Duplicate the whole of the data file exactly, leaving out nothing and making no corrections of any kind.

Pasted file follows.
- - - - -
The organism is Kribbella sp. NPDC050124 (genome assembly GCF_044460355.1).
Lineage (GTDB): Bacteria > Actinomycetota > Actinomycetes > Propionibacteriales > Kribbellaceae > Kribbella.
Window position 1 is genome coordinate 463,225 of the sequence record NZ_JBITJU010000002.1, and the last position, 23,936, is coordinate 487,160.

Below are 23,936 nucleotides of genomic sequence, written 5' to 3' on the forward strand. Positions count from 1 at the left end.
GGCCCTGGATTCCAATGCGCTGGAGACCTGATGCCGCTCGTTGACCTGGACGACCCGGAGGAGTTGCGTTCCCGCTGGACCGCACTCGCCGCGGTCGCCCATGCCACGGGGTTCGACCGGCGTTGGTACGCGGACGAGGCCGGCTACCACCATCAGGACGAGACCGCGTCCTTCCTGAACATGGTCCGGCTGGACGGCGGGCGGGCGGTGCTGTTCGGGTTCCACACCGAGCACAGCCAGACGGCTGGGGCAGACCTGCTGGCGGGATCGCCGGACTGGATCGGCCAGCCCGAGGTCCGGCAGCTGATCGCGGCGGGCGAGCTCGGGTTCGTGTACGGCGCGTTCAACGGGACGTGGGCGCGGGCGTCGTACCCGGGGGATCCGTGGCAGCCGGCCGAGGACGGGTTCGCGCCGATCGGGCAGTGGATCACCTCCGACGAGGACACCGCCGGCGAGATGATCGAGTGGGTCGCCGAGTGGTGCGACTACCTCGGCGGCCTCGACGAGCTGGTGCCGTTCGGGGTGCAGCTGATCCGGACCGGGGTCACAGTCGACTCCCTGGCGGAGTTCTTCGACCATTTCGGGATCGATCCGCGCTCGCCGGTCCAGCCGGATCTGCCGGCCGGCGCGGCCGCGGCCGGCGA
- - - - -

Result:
The organism is Kribbella sp. NPDC050124 (genome assembly GCF_044460355.1).
Lineage (GTDB): Bacteria > Actinomycetota > Actinomycetes > Propionibacteriales > Kribbellaceae > Kribbella.
Window position 1 is genome coordinate 463,225 of the sequence record NZ_JBITJU010000002.1, and the last position, 23,936, is coordinate 487,160.

Below are 23,936 nucleotides of genomic sequence, written 5' to 3' on the forward strand. Positions count from 1 at the left end.
GGCCCTGGATTCCAATGCGCTGGAGACCTGATGCCGCTCGTTGACCTGGACGACCCGGAGGAGTTGCGTTCCCGCTGGACCGCACTCGCCGCGGTCGCCCATGCCACGGGGTTCGACCGGCGTTGGTACGCGGACGAGGCCGGCTACCACCATCAGGACGAGACCGCGTCCTTCCTGAACATGGTCCGGCTGGACGGCGGGCGGGCGGTGCTGTTCGGGTTCCACACCGAGCACAGCCAGACGGCTGGGGCAGACCTGCTGGCGGGATCGCCGGACTGGATCGGCCAGCCCGAGGTCCGGCAGCTGATCGCGGCGGGCGAGCTCGGGTTCGTGTACGGCGCGTTCAACGGGACGTGGGCGCGGGCGTCGTACCCGGGGGATCCGTGGCAGCCGGCCGAGGACGGGTTCGCGCCGATCGGGCAGTGGATCACCTCCGACGAGGACACCGCCGGCGAGATGATCGAGTGGGTCGCCGAGTGGTGCGACTACCTCGGCGGCCTCGACGAGCTGGTGCCGTTCGGGGTGCAGCTGATCCGGACCGGGGTCACAGTCGACTCCCTGGCGGAGTTCTTCGACCATTTCGGGATCGATCCGCGCTCGCCGGTCCAGCCGGATCTGCCGGCCGGCGCGGCCGCGGCCGGCGA